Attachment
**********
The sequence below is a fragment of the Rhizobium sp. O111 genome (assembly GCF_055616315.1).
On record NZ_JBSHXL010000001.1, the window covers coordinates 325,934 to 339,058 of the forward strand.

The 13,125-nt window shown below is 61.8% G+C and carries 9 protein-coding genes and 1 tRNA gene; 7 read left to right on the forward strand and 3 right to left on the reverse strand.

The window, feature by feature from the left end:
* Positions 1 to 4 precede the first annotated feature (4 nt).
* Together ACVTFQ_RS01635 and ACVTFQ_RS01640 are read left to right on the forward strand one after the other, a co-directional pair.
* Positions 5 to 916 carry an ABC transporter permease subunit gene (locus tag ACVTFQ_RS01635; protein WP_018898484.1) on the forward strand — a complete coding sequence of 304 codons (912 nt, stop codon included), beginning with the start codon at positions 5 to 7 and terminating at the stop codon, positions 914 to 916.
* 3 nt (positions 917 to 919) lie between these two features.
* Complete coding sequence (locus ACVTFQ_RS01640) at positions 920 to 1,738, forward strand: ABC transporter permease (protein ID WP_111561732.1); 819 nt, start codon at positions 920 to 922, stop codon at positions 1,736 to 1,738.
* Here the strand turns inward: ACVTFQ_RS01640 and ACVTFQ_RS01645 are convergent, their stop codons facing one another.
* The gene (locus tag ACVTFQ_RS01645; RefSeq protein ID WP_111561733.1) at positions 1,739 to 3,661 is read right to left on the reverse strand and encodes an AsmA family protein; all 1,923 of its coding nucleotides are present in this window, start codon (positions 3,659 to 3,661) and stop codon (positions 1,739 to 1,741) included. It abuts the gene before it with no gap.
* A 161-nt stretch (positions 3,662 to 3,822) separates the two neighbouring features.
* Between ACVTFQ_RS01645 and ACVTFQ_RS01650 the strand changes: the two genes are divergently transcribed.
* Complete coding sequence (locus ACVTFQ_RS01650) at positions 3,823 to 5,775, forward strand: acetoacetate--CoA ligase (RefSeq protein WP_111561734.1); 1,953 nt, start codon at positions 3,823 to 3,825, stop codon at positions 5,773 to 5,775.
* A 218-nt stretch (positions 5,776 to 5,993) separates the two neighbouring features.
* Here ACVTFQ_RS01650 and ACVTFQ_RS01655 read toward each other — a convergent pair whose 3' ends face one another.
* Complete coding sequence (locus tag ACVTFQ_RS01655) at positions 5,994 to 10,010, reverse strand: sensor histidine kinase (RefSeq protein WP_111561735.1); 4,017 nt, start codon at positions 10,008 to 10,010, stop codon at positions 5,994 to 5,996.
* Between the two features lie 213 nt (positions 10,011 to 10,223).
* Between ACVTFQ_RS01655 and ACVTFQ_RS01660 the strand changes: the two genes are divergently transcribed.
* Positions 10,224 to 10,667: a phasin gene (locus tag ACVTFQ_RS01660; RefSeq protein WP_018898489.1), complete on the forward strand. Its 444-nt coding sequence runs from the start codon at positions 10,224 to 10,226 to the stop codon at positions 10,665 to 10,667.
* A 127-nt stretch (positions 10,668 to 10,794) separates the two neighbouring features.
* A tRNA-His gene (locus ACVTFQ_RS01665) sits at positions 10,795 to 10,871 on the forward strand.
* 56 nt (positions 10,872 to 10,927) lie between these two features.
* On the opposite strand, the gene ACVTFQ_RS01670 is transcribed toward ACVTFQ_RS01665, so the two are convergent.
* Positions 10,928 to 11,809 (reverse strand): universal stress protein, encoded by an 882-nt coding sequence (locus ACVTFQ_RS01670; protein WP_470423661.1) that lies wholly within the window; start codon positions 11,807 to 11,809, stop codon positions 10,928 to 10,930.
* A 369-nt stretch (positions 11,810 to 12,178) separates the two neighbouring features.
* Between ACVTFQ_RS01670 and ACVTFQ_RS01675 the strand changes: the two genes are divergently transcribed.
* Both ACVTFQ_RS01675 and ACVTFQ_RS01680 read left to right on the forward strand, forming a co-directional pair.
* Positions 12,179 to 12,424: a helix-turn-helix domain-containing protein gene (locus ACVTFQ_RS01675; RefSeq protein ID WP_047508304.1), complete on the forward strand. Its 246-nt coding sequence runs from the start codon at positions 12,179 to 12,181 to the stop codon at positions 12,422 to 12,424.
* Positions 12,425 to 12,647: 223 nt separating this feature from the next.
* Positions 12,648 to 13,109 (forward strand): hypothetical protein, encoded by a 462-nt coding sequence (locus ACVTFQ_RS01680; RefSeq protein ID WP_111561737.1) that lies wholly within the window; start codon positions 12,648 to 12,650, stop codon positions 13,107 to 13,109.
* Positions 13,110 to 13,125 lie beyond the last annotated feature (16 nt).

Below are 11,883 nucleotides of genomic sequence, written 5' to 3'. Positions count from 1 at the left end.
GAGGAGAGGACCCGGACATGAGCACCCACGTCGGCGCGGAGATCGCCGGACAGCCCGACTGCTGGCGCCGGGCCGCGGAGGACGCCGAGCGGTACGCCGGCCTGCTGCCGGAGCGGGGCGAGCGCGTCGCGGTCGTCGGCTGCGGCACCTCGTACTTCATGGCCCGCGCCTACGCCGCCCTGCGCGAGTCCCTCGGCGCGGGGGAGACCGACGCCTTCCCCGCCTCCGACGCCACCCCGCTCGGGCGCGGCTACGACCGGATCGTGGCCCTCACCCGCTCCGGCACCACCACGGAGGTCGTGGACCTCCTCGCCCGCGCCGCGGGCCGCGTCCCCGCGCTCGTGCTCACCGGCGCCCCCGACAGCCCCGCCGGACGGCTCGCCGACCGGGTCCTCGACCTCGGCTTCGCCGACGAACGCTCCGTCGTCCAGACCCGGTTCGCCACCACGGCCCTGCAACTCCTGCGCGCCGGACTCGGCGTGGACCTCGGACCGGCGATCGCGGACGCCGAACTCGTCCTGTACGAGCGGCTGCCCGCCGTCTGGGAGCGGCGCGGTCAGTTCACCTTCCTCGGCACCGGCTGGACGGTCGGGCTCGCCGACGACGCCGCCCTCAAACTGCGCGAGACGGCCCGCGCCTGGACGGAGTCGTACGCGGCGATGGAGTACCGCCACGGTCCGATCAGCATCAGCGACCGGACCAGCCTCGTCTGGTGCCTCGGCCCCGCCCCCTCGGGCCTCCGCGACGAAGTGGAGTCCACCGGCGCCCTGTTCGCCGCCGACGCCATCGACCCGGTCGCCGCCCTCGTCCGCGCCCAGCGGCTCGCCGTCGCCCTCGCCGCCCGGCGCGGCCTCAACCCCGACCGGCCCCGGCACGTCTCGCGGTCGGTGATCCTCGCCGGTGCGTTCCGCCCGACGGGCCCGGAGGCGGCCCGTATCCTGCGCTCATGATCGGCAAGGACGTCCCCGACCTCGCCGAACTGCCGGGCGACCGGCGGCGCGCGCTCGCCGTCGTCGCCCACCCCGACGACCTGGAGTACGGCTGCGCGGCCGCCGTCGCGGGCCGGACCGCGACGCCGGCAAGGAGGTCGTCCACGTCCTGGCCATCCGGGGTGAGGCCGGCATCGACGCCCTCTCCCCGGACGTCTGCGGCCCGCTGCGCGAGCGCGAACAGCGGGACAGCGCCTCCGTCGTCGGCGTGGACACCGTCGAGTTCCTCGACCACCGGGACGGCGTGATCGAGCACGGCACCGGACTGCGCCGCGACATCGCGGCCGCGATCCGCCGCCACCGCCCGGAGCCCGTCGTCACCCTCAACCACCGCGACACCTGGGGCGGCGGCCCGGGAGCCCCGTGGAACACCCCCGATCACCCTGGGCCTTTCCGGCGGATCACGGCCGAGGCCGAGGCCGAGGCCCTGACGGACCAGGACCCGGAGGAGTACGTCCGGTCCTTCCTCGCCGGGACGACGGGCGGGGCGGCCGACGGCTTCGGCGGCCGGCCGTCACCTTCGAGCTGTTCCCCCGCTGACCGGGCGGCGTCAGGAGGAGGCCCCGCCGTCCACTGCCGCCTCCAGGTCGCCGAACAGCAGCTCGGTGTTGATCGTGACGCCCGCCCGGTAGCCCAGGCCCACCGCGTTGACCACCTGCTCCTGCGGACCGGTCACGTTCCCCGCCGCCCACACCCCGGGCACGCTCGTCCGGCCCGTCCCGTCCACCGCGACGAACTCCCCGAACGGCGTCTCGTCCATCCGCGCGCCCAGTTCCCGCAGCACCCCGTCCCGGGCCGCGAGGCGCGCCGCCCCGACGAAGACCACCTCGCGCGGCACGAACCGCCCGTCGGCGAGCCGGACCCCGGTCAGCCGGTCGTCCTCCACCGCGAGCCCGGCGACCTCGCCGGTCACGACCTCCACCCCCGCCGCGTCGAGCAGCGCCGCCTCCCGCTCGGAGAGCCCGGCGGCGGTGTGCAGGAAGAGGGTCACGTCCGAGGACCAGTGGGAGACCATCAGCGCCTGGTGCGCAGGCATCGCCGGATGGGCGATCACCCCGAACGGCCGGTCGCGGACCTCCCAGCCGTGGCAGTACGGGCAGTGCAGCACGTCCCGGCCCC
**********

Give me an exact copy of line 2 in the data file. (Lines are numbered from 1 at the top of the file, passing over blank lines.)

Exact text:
On record NZ_JBSHXL010000001.1, the window covers coordinates 325,934 to 339,058 of the forward strand.